The Democratic Dictatorship Trend

It is an election year in The Gambia … and protest is in the air.  Protest has been in the air since last month, when leaders of the main opposition to the government of President Yahya Jammeh, the United Democratic Party (UDP), were jailed at the Westfield Junction in the Kanifing Municipality region of the country.  I work at an office five minutes away from Westfield Junction where yesterday afternoon, the UDP staged another protest demanding that their leaders are released from prison.  The protest unfortunately, turned violent.  The police used aggressive force, and a number of protesters were killed. 

My colleagues’ phones all rang at once with calls informing us of the protest and advising us not to leave the office until the situation had calmed.  During my wait, a flurry of thoughts and questions came to my mind like: why are opposition leaders in danger and people dying for peacefully protesting in a democratic nation?

After some thought, I concluded that the aforementioned is the case because The Gambia is on brand or on trend with other African nations like Rwanda, that have started their own brand of democracy … democratic dictatorships. 

Let us take a look at Rwanda.  President Paul Kagame has been Rwanda’s de facto ruler since 1994, after his forces quelled the Rwandan genocide; but was elected into the presidency in 2000.  Originally, Kagame was limited to two presidential terms, but Rwanda changed the constitution to effectively allow him to stay in power until 2034.  Kagame plans to run for another seven-year term in 2017, and according to the constitutional changes, he can run for two more five-year terms.  Are these consecutive terms a true democratic electoral process?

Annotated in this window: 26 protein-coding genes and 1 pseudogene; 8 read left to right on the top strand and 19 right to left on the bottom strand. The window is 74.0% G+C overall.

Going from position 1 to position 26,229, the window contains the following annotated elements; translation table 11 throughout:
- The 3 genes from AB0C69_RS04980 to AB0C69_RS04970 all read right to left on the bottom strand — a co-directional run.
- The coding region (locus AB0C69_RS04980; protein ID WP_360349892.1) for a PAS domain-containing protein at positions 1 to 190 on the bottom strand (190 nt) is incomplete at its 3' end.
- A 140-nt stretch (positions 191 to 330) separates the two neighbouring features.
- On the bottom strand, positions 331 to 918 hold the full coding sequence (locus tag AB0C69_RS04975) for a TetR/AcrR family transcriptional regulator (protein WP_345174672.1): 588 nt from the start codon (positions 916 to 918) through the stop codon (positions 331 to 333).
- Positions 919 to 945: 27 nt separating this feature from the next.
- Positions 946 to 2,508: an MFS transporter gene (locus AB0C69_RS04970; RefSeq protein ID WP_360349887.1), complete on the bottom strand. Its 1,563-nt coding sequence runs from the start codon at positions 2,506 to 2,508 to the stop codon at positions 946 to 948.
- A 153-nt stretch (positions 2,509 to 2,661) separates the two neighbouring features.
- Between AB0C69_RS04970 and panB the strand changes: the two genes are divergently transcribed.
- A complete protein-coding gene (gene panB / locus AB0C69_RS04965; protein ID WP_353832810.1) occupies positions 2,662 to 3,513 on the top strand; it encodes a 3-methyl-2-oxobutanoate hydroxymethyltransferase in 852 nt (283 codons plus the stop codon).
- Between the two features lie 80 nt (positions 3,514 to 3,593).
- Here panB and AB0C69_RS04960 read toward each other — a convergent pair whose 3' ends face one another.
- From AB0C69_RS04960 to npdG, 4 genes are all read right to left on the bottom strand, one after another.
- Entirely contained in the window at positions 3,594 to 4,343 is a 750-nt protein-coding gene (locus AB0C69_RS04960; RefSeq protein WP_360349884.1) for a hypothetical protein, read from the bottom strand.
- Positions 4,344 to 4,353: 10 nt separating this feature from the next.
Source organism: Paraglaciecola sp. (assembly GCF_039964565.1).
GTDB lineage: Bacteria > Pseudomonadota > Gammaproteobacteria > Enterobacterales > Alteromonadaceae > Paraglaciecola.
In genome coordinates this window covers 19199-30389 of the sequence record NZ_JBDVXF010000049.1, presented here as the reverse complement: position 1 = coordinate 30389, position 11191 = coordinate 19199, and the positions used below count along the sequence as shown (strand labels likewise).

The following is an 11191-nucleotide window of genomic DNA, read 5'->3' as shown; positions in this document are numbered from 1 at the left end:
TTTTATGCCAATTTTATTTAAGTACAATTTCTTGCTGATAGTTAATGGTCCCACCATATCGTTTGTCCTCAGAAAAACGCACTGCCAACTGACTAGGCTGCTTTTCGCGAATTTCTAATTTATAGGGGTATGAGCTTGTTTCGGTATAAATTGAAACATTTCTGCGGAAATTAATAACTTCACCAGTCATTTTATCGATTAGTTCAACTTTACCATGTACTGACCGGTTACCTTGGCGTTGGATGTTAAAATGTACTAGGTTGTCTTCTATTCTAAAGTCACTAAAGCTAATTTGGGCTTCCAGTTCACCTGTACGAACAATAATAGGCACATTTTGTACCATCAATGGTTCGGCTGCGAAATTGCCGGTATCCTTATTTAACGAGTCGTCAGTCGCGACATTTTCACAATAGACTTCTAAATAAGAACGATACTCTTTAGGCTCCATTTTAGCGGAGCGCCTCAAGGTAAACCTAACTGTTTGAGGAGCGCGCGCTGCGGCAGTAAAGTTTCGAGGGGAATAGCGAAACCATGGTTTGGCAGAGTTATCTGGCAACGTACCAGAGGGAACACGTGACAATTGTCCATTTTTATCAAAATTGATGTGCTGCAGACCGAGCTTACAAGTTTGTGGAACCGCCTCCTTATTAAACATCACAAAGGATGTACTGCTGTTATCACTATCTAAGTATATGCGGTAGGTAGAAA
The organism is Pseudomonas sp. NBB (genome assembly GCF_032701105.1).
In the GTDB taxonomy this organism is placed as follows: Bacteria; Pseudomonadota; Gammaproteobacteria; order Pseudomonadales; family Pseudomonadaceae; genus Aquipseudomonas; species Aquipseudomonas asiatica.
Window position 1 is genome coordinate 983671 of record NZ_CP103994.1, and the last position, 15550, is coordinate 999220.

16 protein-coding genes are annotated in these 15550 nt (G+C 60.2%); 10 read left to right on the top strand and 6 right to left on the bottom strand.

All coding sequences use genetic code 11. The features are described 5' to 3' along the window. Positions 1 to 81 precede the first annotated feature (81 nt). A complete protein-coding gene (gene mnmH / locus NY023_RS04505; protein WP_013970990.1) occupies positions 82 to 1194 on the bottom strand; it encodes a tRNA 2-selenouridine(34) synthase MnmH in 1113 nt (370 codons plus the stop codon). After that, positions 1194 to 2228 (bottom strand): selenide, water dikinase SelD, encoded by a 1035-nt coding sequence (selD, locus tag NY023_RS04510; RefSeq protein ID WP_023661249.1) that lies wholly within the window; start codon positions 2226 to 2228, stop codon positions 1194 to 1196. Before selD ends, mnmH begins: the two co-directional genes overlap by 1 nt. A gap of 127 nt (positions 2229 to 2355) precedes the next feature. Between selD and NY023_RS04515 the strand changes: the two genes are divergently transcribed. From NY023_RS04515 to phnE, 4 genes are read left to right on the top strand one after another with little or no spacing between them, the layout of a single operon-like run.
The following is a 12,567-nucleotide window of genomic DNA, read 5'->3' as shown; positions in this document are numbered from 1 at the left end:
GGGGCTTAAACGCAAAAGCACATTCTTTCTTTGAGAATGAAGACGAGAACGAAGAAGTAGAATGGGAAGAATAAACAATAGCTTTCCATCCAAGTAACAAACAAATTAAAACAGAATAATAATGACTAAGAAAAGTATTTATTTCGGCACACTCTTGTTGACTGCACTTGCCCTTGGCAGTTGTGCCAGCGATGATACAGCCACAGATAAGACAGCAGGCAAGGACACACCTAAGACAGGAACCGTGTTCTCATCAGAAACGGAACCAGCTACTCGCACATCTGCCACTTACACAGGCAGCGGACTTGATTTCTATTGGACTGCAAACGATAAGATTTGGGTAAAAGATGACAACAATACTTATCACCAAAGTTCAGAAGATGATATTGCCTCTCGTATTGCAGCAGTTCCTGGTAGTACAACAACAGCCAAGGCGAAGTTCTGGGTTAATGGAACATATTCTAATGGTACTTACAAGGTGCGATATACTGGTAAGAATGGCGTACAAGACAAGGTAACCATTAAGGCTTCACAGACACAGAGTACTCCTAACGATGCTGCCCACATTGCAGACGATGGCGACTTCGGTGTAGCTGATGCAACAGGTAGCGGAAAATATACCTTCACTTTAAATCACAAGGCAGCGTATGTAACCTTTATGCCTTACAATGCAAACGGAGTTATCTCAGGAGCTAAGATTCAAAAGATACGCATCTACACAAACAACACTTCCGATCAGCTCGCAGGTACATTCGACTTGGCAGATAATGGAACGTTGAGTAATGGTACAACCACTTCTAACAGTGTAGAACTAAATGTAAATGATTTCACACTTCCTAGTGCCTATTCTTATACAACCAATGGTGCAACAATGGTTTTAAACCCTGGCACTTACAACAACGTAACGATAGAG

Now, let us take a look at The Gambia.  President Jammeh was elected in 1996, and subsequently re-elected in 2001, 2006, and 2011.  However, when you have elections that take place amidst a political environment where opposition leaders are threatened and jailed, and where Gambians in the country and within the diaspora are disenfranchised, has a true democratic electoral process occurred?  

A democracy is defined as a system of government by the WHOLE population or all the eligible members of a state, typically through elected representatives … and this entails conducting fair and transparent elections to choose political leaders.  As Andrew Mendy of the Jollof Media Network so aptly put it, “The lack of confidence in the electoral process in most African countries is undermining democracy in Africa.” [1]

Mendy further aptly states that, “As elections approach in The Gambia, it is the duty of the government to ensure that transparent, free and fair elections are conducted where coercion is absent; all adults have the right to vote; the Gambian citizens possess civil and political rights; there is easy access to information not monopolized by the state or the ruling party.  This is the political accountability the government of The Gambia owes to the citizens.”[2] 

I hope that political accountability becomes the new trend for these democratic dictatorships in Africa.   If you agree with the political accountability trend, let’s spread the #politicalaccountability or #nodemocraticdictatorships hashtags within our social media networks and beyond! 



[2] ibi